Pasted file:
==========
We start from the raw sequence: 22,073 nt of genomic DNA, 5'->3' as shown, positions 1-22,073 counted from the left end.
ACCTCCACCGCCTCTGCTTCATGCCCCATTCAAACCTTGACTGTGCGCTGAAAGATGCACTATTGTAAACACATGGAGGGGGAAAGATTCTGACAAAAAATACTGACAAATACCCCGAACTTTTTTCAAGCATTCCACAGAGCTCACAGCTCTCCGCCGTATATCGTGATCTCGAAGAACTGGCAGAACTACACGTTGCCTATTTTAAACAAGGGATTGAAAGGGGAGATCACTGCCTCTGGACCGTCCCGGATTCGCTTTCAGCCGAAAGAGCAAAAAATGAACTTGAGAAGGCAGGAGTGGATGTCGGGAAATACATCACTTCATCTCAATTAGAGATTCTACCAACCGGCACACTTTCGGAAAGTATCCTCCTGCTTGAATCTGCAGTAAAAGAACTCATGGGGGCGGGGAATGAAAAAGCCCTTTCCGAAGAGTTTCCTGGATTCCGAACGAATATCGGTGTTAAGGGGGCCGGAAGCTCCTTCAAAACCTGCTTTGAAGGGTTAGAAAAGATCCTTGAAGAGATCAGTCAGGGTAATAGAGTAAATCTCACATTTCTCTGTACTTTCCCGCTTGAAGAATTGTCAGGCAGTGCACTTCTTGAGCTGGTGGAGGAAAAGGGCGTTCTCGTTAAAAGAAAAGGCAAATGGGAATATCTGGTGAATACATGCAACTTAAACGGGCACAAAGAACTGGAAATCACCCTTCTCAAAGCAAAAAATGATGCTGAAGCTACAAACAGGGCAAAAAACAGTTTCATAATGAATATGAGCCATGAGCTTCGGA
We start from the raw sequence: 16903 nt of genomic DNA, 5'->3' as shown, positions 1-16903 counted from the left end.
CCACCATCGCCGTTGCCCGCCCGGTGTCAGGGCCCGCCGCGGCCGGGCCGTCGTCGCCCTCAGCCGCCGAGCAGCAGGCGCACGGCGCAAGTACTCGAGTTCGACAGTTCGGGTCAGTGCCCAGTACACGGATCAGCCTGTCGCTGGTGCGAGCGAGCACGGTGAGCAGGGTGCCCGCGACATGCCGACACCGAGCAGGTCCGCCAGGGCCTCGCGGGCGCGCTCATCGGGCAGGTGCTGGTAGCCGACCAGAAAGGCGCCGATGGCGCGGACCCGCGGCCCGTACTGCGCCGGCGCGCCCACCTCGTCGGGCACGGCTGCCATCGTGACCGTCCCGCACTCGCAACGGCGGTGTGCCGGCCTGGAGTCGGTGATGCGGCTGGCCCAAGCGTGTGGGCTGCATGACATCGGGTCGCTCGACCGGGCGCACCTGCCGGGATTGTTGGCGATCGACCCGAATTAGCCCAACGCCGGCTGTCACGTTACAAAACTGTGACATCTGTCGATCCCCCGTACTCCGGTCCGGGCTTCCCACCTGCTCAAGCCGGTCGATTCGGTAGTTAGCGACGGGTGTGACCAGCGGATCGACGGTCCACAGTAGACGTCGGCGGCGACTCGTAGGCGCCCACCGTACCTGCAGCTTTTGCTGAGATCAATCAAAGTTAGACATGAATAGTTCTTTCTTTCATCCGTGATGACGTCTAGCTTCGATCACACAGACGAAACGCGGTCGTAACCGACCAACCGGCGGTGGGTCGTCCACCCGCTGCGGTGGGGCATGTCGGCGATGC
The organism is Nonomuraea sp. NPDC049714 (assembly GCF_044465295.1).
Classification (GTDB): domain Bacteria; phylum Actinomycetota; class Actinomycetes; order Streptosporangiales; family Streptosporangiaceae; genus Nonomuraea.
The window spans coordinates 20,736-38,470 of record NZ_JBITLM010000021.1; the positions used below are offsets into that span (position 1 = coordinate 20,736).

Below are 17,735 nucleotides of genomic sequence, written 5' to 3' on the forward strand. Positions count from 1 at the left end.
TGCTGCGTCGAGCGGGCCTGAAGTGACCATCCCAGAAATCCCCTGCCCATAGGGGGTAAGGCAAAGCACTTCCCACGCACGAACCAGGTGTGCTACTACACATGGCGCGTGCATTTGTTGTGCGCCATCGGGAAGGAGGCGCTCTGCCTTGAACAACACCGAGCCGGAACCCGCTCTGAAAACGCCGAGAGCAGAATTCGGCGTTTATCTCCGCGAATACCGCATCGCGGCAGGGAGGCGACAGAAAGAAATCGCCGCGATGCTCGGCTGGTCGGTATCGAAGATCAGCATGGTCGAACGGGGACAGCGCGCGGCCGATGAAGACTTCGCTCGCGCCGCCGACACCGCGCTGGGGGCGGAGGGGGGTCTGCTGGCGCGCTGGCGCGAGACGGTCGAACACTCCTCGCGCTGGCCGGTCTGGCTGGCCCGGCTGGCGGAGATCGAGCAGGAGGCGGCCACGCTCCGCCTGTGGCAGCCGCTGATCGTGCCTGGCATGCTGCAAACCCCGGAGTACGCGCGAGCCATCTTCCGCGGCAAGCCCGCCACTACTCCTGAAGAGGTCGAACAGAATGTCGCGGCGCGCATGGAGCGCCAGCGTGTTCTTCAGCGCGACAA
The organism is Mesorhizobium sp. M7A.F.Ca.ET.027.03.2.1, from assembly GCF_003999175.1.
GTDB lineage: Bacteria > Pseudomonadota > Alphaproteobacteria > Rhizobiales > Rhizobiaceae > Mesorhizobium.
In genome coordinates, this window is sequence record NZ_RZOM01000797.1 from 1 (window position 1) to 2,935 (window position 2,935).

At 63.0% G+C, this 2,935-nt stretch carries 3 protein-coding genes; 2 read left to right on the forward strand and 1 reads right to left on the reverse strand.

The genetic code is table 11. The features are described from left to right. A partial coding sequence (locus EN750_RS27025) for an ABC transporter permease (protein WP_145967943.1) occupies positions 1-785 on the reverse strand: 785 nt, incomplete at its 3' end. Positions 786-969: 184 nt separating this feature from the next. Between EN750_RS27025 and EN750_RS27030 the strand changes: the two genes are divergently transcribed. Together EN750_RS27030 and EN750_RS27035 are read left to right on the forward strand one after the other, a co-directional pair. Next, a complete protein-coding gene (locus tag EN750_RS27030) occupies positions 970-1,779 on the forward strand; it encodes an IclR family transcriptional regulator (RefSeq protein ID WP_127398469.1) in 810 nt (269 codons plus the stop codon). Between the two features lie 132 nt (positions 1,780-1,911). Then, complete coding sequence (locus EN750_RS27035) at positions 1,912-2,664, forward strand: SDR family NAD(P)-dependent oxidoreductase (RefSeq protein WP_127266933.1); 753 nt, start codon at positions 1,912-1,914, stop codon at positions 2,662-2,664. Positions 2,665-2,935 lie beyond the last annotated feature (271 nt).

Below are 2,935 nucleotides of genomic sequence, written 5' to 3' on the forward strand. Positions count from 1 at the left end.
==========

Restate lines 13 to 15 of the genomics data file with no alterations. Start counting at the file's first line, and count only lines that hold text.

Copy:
At 63.0% G+C, this 2,935-nt stretch carries 3 protein-coding genes; 2 read left to right on the forward strand and 1 reads right to left on the reverse strand.

The genetic code is table 11. The features are described from left to right. A partial coding sequence (locus EN750_RS27025) for an ABC transporter permease (protein WP_145967943.1) occupies positions 1-785 on the reverse strand: 785 nt, incomplete at its 3' end. Positions 786-969: 184 nt separating this feature from the next. Between EN750_RS27025 and EN750_RS27030 the strand changes: the two genes are divergently transcribed. Together EN750_RS27030 and EN750_RS27035 are read left to right on the forward strand one after the other, a co-directional pair. Next, a complete protein-coding gene (locus tag EN750_RS27030) occupies positions 970-1,779 on the forward strand; it encodes an IclR family transcriptional regulator (RefSeq protein ID WP_127398469.1) in 810 nt (269 codons plus the stop codon). Between the two features lie 132 nt (positions 1,780-1,911). Then, complete coding sequence (locus EN750_RS27035) at positions 1,912-2,664, forward strand: SDR family NAD(P)-dependent oxidoreductase (RefSeq protein WP_127266933.1); 753 nt, start codon at positions 1,912-1,914, stop codon at positions 2,662-2,664. Positions 2,665-2,935 lie beyond the last annotated feature (271 nt).

Below are 2,935 nucleotides of genomic sequence, written 5' to 3' on the forward strand. Positions count from 1 at the left end.